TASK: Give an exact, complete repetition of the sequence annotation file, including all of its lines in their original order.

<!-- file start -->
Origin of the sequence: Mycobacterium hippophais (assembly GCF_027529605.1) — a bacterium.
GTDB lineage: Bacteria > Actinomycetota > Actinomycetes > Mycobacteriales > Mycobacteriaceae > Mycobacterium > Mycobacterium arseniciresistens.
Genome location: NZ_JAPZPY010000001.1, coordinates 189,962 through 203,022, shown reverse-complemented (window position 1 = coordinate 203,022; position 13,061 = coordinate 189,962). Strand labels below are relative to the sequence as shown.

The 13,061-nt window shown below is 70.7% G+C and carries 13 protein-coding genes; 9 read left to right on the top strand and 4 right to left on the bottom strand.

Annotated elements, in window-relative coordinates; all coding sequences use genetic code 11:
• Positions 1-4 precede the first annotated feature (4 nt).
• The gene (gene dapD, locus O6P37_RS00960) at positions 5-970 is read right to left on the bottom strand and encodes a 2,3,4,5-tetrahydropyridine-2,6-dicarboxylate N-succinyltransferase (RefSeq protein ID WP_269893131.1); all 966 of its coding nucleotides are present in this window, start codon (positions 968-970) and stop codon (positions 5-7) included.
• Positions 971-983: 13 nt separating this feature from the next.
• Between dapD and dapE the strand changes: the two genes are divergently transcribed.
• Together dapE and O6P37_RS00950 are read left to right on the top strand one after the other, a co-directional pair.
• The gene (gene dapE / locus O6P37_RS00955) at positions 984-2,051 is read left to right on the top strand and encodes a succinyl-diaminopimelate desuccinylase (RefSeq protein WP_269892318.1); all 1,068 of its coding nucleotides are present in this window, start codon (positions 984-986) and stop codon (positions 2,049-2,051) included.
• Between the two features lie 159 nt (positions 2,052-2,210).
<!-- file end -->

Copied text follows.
Origin of the sequence: Mycobacterium hippophais (assembly GCF_027529605.1) — a bacterium.
GTDB lineage: Bacteria > Actinomycetota > Actinomycetes > Mycobacteriales > Mycobacteriaceae > Mycobacterium > Mycobacterium arseniciresistens.
Genome location: NZ_JAPZPY010000001.1, coordinates 189,962 through 203,022, shown reverse-complemented (window position 1 = coordinate 203,022; position 13,061 = coordinate 189,962). Strand labels below are relative to the sequence as shown.

The 13,061-nt window shown below is 70.7% G+C and carries 13 protein-coding genes; 9 read left to right on the top strand and 4 right to left on the bottom strand.

Annotated elements, in window-relative coordinates; all coding sequences use genetic code 11:
• Positions 1-4 precede the first annotated feature (4 nt).
• The gene (gene dapD, locus O6P37_RS00960) at positions 5-970 is read right to left on the bottom strand and encodes a 2,3,4,5-tetrahydropyridine-2,6-dicarboxylate N-succinyltransferase (RefSeq protein ID WP_269893131.1); all 966 of its coding nucleotides are present in this window, start codon (positions 968-970) and stop codon (positions 5-7) included.
• Positions 971-983: 13 nt separating this feature from the next.
• Between dapD and dapE the strand changes: the two genes are divergently transcribed.
• Together dapE and O6P37_RS00950 are read left to right on the top strand one after the other, a co-directional pair.
• The gene (gene dapE / locus O6P37_RS00955) at positions 984-2,051 is read left to right on the top strand and encodes a succinyl-diaminopimelate desuccinylase (RefSeq protein WP_269892318.1); all 1,068 of its coding nucleotides are present in this window, start codon (positions 984-986) and stop codon (positions 2,049-2,051) included.
• Between the two features lie 159 nt (positions 2,052-2,210).